Due to the glitch, Chandra swapped critical hardware operations to backup units and pointed its solar panels to soak up the maximum amount of sunlight, while pointing its mirrors away from the sun to minimize the risk of damage.
The 28-year-old Hubble Space Telescope is temporarily out of service, due to the failure of one of its gyroscopic pointing devices, but scientists say they’re working on a Plan B.
Today NASA confirmed reports that Hubble scientists such as deputy mission head Rachel Osten were passing along over the weekend: One of the telescope’s three active gyros had failed on Oct. 5, which hampered the telescope’s ability to point at astronomical targets for long periods.
NASA said that Hubble’s instruments were still fully operational, and that mission managers were working to address the gyro issue.
With a lot of help from the Hubble Space Telescope, astronomers now feel confident enough to publish their evidence for the first moon detected in orbit around a planet beyond our solar system.
But they’re still not completely confident.
“At this point, it’s up to us to report what we’re seeing, hand it over to the community and let the community probe it,” said Columbia University astronomer Alex Teachey, one of the authors of a study about the find published in the open-access journal Science Advances. “If they see what we see, I expect some people will be convinced and other people will be skeptical. And that’s all part of the process.”
Observations made by the Hubble Space Telescope and ground-based observatories indicate that the cigar-shaped interstellar object known as ‘Oumuamua got an unexpected boost in speed and a shift in its trajectory as it passed through the inner solar system last year. Scientists surmise that the source of the boost was an outflow of gas and dust from ‘Oumuamua, which suggests that the object is more like an active comet than a passive asteroid.
Leave it to tiny Phobos to horn in on Mars’ glory in an image captured by the Hubble Space Telescope.
The view of the Red Planet and the larger of its two moons, released today, is actually a testament to the orbiting observatory’s sharper vision.
Phobos is an irregular hunk of rock and ice, measuring no more than 16.5 miles in diameter. It’s small enough to sit comfortably inside the Beltway in Washington, D.C. (although residents of the nation’s capital would be none too comfortable).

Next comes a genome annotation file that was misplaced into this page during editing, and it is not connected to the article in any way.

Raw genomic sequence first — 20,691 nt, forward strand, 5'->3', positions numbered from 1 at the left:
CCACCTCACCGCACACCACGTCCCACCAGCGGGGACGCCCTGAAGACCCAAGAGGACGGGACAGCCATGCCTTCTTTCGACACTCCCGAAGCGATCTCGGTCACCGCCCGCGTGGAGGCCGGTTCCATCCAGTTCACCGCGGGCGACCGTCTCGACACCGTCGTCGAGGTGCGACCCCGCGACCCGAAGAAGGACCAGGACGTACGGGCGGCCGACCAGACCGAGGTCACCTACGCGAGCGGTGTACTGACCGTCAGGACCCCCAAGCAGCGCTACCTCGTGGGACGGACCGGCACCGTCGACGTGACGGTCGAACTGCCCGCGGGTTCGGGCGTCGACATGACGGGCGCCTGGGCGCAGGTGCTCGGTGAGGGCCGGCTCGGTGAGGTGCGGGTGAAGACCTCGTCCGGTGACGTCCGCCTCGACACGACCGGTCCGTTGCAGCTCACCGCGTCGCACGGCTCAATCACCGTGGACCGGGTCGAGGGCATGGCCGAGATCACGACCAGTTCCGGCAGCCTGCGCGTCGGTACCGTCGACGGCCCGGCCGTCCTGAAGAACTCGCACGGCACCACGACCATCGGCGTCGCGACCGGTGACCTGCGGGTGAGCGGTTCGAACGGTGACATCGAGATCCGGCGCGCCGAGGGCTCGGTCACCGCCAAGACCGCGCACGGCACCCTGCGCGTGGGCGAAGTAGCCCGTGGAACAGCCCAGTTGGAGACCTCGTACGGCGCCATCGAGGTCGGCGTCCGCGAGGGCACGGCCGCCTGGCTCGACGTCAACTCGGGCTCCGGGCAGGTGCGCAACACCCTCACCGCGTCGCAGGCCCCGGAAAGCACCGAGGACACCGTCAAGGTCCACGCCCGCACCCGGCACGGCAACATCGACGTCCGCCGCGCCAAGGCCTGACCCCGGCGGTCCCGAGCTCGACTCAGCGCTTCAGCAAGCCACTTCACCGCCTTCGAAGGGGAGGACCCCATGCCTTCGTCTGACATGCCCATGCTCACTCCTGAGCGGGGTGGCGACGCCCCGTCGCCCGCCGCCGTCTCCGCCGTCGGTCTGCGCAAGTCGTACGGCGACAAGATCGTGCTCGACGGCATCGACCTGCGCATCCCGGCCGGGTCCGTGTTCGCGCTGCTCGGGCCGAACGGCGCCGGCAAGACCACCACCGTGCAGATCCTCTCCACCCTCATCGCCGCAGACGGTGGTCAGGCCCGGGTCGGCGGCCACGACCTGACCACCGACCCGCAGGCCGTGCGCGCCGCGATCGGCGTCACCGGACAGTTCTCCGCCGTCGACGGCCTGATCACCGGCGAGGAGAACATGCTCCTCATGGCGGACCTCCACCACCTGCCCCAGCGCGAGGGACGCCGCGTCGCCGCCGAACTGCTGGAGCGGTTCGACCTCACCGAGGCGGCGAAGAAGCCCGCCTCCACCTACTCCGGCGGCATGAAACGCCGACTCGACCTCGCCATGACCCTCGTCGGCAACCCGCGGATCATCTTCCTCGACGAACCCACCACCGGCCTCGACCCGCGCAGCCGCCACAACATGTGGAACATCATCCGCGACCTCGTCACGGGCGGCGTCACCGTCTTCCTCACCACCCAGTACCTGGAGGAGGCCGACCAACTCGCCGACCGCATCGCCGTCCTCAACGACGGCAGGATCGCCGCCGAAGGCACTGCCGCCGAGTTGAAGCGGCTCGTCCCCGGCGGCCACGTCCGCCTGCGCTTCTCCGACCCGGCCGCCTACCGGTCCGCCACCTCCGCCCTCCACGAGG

Despite its status as one of the solar system’s smallest moons, Hubble’s Wide Field Camera 3 could pick out Phobos easily against the black background of space in a series of images acquired over the course of 22 minutes on May 12, 2016.
This composite view from Hubble’s Wide Field Camera 3 and the Advanced Camera for Surveys shows hundreds of galaxies in the cluster, which is 6 billion light-years away in the constellation Cetus.
The view is remarkable not only because the galaxies are so dense, but also because their mass serves as a gravitational lens, focusing the light from even more distant galaxies into luminous arcs of blue light.
It’s traditional for the team behind the Hubble Space Telescope to release a jaw-dropping picture to celebrate the anniversary of the observatory’s launch in April 1990, and this year’s image might well rate a double jaw drop.
The science team’s greeting card for Hubble’s 27th birthday features side-by-side views of two spiral galaxies much like our own Milky Way galaxy, seen from two angles.
The edge-on galaxy at left, NGC 4302, is about 60 percent of the Milky Way’s size and contains about 10 percent of our home galaxy’s mass, the Hubble team says in today’s image advisory.
The galaxy at right, NGC 4298, is tilted about 70 degrees as seen from Earth, and measures about a third as wide as the Milky Way. It weighs in at 17 billion solar masses, which is less than 2 percent of the Milky Way’s 1 trillion solar masses.
Astronomer Amy Simon of NASA’s Goddard Space Flight Center arranged to have Hubble trained on the hemisphere that includes Jupiter’s Great Red Spot and another whirling storm to the south, dubbed “Red Spot Jr.” You can also see white spots speckling the planet’s cloud tops.
The interplay of orbits for Jupiter and Earth brought our two planets just 415 million miles apart, which means Hubble’s Wide Field Camera 3 could pick up features as small as 80 miles across.
It looks as if astronomers have been way, way off on their galaxy counts: A new analysis of data from the Hubble Space Telescope suggests that the observable universe holds at least 2 trillion galaxies, which is 10 times the previous estimate.
How could scientists be so far off? The key is that the early universe appears to have had lots of relatively small, faint galaxies. As they merged to form larger galaxies, the population density dwindled.
It took Hubble’s deep-field surveys to register the smaller galaxies that existed far back in time, and it took painstaking analysis to count up a sampling of those galaxies.